Strategy development will be a relatively short-term engagement, hopefully with periodic follow-up meetings to assess progress and make course corrections. Your consultant should provide specialized knowledge that will guide decision-making and execution on an every-day level after they are gone.
For example, the technical aspects of social media, e-marketing and SEO are rapidly evolving. Not unlike your IT staff or IT service providers, your content marketing advisor will keep up with the latest crazes, sort out what's relevant so you don't have to, and pass on appropriate guidance.
The biggest challenge for content marketers today is creating engaging content, as noted in this fairly rigorous study B2B Content Marketing: Benchmarks, Budgets and Trends by Junta42 and Marketing Profs. (Much more on this issue another day.) Engaging content has many facets, from topic selection to presentation style. At heart, it comes down to quality.
Your advisor should be an uncompromising proponent for quality. He or she should be able to articulate all of the reasons and research that connect high quality content and audience engagement with marketing results. You need someone who can help you stand up for the importance of quality content when your sales manager pushes to turn your white paper into a sales pitch.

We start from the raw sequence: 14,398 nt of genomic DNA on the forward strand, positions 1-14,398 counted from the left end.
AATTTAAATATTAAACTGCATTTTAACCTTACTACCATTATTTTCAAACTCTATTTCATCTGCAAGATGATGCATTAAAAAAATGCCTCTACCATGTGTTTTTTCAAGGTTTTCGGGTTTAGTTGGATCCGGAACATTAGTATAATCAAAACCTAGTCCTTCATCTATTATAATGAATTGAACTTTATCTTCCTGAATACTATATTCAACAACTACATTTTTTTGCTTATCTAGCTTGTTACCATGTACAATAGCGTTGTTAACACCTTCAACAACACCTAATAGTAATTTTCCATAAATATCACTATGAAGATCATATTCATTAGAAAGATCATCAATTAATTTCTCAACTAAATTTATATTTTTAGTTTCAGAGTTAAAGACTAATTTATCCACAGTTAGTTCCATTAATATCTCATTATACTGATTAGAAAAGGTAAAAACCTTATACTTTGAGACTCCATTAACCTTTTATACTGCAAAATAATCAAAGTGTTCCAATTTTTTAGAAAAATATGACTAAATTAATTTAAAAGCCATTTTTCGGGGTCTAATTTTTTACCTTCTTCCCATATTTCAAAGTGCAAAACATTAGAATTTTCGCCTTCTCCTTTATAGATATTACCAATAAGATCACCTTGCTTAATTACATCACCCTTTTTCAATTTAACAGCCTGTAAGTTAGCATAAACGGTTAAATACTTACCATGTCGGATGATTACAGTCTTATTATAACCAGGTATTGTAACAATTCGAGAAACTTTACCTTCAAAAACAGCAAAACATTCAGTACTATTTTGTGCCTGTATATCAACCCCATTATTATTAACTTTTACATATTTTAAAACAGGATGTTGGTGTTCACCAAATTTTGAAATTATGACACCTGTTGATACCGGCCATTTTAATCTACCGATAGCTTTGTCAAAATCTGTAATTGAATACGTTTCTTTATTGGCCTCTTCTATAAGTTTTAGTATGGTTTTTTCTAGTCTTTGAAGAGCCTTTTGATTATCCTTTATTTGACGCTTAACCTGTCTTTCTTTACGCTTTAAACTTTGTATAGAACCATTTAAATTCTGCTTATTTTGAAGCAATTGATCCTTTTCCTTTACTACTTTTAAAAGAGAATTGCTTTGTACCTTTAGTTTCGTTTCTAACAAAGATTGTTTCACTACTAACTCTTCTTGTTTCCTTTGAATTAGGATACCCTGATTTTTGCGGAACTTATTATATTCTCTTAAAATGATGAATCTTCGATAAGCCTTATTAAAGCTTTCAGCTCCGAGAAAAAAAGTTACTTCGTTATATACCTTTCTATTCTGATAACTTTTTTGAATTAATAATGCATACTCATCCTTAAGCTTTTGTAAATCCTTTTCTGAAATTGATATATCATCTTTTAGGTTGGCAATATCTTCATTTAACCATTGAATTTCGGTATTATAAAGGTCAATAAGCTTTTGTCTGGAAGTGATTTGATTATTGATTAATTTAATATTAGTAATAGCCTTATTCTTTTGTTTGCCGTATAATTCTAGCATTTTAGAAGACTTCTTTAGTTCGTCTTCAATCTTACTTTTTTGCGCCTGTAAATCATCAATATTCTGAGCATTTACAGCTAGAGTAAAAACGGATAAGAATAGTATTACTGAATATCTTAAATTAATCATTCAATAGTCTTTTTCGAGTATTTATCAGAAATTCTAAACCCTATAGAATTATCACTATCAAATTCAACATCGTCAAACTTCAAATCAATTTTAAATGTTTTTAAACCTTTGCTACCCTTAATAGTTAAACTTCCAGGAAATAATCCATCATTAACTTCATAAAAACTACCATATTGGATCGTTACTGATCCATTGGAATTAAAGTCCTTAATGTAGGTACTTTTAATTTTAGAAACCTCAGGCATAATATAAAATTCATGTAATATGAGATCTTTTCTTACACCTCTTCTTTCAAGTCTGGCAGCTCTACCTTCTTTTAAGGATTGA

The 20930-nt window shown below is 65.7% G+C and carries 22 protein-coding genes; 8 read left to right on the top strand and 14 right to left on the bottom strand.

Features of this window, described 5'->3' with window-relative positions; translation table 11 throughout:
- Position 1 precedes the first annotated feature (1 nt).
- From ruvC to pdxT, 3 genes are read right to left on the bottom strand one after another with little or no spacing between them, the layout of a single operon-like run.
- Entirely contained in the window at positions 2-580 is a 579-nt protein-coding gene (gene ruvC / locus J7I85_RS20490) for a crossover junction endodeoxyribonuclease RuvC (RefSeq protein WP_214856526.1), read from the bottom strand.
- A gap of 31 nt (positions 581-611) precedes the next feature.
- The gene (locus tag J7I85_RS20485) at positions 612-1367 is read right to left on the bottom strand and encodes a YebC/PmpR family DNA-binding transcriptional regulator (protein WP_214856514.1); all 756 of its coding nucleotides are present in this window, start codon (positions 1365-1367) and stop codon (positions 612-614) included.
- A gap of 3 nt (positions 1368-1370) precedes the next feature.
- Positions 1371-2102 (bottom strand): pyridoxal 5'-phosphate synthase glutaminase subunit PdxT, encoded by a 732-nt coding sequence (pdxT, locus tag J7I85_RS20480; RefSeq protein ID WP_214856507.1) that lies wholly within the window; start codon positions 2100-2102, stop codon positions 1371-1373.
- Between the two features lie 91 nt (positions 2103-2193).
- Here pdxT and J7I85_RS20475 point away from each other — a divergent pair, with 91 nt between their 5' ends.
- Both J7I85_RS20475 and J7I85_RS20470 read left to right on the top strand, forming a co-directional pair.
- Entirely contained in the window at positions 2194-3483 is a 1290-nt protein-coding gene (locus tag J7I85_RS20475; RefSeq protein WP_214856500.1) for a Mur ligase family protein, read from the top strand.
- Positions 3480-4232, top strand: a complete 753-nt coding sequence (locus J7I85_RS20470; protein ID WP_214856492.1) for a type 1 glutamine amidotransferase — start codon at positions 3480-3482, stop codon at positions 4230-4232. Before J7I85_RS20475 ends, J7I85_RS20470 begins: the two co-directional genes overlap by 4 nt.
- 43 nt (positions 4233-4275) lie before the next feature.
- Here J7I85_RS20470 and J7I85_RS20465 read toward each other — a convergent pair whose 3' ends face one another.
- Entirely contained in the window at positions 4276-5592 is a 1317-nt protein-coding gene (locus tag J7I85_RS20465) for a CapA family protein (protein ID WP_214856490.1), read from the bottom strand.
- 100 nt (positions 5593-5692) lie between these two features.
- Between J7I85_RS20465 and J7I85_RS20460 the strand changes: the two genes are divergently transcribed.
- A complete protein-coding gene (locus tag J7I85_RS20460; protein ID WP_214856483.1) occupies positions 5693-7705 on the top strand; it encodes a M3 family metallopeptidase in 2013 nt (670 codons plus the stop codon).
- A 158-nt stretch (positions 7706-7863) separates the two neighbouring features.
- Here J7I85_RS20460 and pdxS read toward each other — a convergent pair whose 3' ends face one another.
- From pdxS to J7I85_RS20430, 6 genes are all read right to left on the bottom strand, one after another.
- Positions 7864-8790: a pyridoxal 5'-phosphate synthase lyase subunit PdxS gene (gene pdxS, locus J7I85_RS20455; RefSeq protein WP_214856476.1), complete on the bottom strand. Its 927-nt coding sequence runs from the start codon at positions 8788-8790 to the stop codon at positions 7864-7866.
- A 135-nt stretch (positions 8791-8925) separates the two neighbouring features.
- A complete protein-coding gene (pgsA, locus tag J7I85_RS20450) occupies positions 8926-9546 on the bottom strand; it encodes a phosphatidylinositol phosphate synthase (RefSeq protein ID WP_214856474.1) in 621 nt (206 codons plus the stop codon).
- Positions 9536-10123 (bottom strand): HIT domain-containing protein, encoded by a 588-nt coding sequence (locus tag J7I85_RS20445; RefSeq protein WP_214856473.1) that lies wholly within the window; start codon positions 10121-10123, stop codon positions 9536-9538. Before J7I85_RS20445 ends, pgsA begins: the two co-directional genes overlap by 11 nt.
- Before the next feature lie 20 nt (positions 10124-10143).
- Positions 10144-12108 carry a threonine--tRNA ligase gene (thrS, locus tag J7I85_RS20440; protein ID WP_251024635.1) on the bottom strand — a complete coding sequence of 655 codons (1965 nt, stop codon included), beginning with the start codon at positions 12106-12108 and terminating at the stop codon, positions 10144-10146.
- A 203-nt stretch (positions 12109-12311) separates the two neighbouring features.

Your advisor should challenge your team to break out of ruts, reshuffle resources, and take some risks. The exact nature and style of this role will vary. People who specialize in brainstorming tend to be good at it. The trick is to build on an idea, or a glimmer of an idea, or simply what you've always done, and flip it around, look at it from a radically different perspective, or simply give it another twist, so that it appears fresh and new. As demonstrated by the output of the best marketing agencies, creative thinking is a habit that can be cultivated.
A final thought. There's no substitute for experience. But that doesn't mean that you shouldn't engage an advisor who doesn't have specific experience in your market or industry. Many product and service and marketing innovations result from the cross-pollination and adaptation of ideas from unrelated markets.
This isn't a comprehensive list by any means. What have I missed? What are some of the key attributes of the best content marketers, developers, writers and designers that you have worked with?
Feedback and constructive criticism, gently delivered—what Patrick Lencioni calls the "kind truth" in a slightly different context in his recent book—are like magic. It shouldn't be personal, or taken personally. The objective that you and your team of reviewers are working toward is to make whatever you're doing better. Be it a product design, a business plan, or content marketing copy.